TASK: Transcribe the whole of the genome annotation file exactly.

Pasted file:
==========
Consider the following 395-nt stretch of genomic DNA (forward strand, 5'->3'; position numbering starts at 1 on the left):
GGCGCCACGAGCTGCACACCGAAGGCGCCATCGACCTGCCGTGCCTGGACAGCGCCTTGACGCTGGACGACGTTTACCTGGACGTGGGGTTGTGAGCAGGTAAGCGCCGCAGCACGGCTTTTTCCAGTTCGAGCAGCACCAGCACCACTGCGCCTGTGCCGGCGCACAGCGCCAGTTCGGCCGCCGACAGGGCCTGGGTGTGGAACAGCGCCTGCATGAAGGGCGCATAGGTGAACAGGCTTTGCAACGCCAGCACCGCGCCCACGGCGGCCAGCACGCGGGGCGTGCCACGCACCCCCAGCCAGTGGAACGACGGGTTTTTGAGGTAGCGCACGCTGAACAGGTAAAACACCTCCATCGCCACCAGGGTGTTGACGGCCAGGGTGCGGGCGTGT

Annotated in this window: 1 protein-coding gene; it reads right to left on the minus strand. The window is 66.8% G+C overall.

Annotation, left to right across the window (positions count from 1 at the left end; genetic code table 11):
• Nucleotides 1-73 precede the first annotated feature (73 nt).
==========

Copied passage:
Consider the following 395-nt stretch of genomic DNA (forward strand, 5'->3'; position numbering starts at 1 on the left):
GGCGCCACGAGCTGCACACCGAAGGCGCCATCGACCTGCCGTGCCTGGACAGCGCCTTGACGCTGGACGACGTTTACCTGGACGTGGGGTTGTGAGCAGGTAAGCGCCGCAGCACGGCTTTTTCCAGTTCGAGCAGCACCAGCACCACTGCGCCTGTGCCGGCGCACAGCGCCAGTTCGGCCGCCGACAGGGCCTGGGTGTGGAACAGCGCCTGCATGAAGGGCGCATAGGTGAACAGGCTTTGCAACGCCAGCACCGCGCCCACGGCGGCCAGCACGCGGGGCGTGCCACGCACCCCCAGCCAGTGGAACGACGGGTTTTTGAGGTAGCGCACGCTGAACAGGTAAAACACCTCCATCGCCACCAGGGTGTTGACGGCCAGGGTGCGGGCGTGT

Annotated in this window: 1 protein-coding gene; it reads right to left on the minus strand. The window is 66.8% G+C overall.

Annotation, left to right across the window (positions count from 1 at the left end; genetic code table 11):
• Nucleotides 1-73 precede the first annotated feature (73 nt).